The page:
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Fake profiles used to hack soldiers' phones
Don't talk to strangers; aftermath of the Hamas smart phone hack
Phones belonging to soldiers who were tricked by Hamas into downloading malicious software are now being checked by the IDF; no arrests made, but new rules to regulate soldiers’ social media pages.

The issue of Hamas posing as attractive girls on Facebook as a ruse to hacking the phones of soldiers in the IDF has exposed only a small part of the work that the IDF Information Security Unit does. The unit has been busy dealing with various operational challenges and information sharing over the past several years, changing with the circumstances.

 

 

While soldiers are not required to leave their smart phones at the entrances of their bases, and while they are still allowed to say that they are soldiers in the IDF on their Facebook profiles, the IDF is increasingly aware of this trend as it attempts to deal with its consequences.

 

The Information Security Unit is working to prevent further leaks, specifically of classified information from soldiers who hold high security clearances, and is working to keep soldiers from taking pictures of IDF bases, both to keep them from putting them up on Facebook, and also in case their phones get hacked.

 

Hamas is using these fake Facebook profiles to talk to soldiers (Photo: IDF Spokesperson's Unit) (Photo: IDF Spokesperson's Unit)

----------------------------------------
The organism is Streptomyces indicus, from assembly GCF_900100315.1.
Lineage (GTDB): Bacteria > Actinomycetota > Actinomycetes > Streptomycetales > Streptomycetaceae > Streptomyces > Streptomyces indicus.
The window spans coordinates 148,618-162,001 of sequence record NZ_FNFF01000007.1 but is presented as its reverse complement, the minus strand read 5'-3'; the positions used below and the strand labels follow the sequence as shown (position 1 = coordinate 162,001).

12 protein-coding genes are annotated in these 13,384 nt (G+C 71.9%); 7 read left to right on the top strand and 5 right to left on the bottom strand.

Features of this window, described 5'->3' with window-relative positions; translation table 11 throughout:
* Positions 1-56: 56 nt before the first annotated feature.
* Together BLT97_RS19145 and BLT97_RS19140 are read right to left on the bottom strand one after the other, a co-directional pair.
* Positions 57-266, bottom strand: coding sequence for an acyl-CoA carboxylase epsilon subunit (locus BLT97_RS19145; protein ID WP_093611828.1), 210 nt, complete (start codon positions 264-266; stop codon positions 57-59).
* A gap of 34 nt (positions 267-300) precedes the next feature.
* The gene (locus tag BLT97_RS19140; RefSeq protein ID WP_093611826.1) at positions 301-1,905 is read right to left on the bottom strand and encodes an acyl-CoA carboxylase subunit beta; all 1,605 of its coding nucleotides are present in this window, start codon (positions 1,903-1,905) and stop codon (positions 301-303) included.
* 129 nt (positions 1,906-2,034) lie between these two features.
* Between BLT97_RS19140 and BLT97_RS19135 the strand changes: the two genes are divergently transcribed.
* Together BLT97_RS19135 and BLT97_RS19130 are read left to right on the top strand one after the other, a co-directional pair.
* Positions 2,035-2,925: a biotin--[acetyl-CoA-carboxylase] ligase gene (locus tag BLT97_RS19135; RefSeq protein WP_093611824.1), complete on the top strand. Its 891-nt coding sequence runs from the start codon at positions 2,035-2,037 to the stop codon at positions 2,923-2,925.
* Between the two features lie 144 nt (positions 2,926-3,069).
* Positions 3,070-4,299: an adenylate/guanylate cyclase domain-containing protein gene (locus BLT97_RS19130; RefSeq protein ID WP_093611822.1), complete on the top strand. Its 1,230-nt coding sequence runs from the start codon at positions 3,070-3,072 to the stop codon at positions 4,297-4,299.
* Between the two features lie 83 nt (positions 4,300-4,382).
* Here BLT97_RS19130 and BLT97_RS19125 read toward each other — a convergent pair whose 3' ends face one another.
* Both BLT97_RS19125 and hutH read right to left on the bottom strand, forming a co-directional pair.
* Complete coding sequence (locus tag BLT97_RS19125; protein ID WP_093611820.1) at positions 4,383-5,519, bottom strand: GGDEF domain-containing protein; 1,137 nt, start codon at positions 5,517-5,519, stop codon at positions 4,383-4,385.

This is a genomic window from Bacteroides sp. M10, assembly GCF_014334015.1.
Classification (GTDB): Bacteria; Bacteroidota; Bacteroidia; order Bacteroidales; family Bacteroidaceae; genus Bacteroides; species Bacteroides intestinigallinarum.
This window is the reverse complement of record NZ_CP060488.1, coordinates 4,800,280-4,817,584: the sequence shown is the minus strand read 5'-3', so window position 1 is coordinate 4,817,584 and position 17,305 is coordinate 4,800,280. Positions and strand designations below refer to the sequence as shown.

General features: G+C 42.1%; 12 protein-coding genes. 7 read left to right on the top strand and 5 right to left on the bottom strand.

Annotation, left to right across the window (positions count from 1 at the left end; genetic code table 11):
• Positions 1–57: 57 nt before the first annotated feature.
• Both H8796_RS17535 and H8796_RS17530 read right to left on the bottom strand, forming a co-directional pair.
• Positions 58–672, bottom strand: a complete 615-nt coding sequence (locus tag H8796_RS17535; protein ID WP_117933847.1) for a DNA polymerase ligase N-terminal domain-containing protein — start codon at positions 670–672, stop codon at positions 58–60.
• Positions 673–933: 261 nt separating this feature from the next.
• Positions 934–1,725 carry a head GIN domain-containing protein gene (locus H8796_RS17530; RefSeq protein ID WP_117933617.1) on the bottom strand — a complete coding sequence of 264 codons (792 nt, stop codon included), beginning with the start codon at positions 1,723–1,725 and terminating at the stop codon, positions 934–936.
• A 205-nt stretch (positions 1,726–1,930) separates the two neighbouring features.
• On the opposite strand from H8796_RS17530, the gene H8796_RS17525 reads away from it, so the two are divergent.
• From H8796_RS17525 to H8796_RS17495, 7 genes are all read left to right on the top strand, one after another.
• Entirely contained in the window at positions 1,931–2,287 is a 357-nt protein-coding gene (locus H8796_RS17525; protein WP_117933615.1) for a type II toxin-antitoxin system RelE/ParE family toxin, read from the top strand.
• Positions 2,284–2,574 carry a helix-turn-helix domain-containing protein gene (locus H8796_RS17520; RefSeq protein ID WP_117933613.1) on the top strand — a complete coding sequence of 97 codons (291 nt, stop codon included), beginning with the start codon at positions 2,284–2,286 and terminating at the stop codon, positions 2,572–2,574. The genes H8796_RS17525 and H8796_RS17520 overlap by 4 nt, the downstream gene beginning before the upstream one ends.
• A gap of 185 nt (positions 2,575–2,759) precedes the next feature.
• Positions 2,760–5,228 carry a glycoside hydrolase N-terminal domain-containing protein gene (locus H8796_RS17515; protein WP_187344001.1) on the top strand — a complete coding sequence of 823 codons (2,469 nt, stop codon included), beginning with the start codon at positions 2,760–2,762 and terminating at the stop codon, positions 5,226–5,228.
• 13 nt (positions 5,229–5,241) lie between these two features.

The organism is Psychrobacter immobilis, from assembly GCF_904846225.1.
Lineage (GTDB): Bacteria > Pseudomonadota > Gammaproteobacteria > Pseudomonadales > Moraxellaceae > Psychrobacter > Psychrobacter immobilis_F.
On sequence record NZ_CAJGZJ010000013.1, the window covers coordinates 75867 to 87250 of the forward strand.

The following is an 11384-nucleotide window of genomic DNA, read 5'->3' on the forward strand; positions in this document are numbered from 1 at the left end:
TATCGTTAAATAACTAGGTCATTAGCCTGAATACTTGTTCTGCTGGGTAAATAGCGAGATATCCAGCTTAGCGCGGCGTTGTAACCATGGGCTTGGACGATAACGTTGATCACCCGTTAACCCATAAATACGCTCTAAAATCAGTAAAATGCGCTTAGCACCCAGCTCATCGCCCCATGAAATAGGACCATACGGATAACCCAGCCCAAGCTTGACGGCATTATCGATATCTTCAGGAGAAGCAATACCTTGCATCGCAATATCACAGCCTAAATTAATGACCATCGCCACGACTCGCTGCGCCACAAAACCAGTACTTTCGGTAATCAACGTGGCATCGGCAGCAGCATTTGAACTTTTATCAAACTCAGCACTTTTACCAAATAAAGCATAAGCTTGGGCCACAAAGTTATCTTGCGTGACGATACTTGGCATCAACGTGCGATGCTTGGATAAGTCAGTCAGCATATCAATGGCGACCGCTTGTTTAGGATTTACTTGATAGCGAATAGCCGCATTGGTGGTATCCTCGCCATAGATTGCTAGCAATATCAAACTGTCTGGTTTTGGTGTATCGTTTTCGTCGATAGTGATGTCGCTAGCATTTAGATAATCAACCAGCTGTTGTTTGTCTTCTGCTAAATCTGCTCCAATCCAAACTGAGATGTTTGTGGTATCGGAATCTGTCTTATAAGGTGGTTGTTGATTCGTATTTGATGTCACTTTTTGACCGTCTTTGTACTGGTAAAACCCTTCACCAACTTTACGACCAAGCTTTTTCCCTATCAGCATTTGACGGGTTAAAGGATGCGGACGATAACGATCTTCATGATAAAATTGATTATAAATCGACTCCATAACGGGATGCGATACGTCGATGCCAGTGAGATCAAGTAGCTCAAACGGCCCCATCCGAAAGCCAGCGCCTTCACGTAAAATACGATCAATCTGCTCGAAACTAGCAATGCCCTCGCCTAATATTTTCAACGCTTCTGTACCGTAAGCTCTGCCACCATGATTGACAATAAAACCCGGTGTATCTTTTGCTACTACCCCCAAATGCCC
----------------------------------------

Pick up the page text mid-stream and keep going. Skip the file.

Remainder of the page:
Hamas is using these fake Facebook profiles to talk to soldiers (Photo: IDF Spokesperson's Unit)

 

Soldiers are having their Facebooks scoured to look for any photos which may contain sensitive information. If and when a photo is identified, the soldier's commander is notified, and the commander must order the soldier to take down the picture.

 

While most of the soldiers only received a warning from their commanders, some may be put in military prison for 28 days.

 

No one tried as of now

 

In cases in which the extent of the leak be deemed to consitute a larger than expected, or extremely sensitive piece of information leaked, the IDF's criminal investigations unit may be called upon to investigate soldiers.

 

However, most of the soldiers invovled thus far were combat soldiers, and seem to have been genuinely duped without anyintention of transferring information to the enemy.

 

Soldier speaking to who he thinks is a hot girl, but is really Hamas (Photo: IDF Spokesperson's Unit)
Soldier speaking to who he thinks is a hot girl, but is really Hamas (Photo: IDF Spokesperson's Unit)

 

(Translation of above pictures):

Hamas member, posing as an attractive woman: Can you download an app called 'YC.'

Hamas: Where did you go?

Soldier: Whats that app?

Soldier: I'm here babe.

Hamas: It's a simple app that allows us to video chat.

 

The IDF is currently checking soldiers' phones who were tricked into downloading the insidious app. However, as of now, the photos all seem to be personal and of a benign nature. Indeed, little more is seen in the pictures beyond soldiers posing with friends in tanks or at lookout points. The personal pictures from the phones' galleries do not seem to have caused any tactical or operational harm to the IDF.

 

New rules put in place in lightof the revelations now forbid anyone who is ranked Captain or above to have a Facebook page, and calls on soldiers with Top Secret security clearance to delete their page as well.

 

There are units and people in the IDF who are already barred from opening social media pages.

 

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